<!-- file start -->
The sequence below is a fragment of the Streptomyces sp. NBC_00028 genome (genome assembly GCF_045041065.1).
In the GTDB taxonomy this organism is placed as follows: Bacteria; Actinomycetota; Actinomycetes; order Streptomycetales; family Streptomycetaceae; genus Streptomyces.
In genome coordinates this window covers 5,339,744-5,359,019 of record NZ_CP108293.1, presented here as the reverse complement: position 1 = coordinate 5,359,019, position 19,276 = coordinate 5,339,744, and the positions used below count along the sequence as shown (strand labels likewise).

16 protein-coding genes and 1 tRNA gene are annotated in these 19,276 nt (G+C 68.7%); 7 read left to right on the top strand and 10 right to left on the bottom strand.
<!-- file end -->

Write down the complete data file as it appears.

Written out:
The sequence below is a fragment of the Streptomyces sp. NBC_00028 genome (genome assembly GCF_045041065.1).
In the GTDB taxonomy this organism is placed as follows: Bacteria; Actinomycetota; Actinomycetes; order Streptomycetales; family Streptomycetaceae; genus Streptomyces.
In genome coordinates this window covers 5,339,744-5,359,019 of record NZ_CP108293.1, presented here as the reverse complement: position 1 = coordinate 5,359,019, position 19,276 = coordinate 5,339,744, and the positions used below count along the sequence as shown (strand labels likewise).

16 protein-coding genes and 1 tRNA gene are annotated in these 19,276 nt (G+C 68.7%); 7 read left to right on the top strand and 10 right to left on the bottom strand.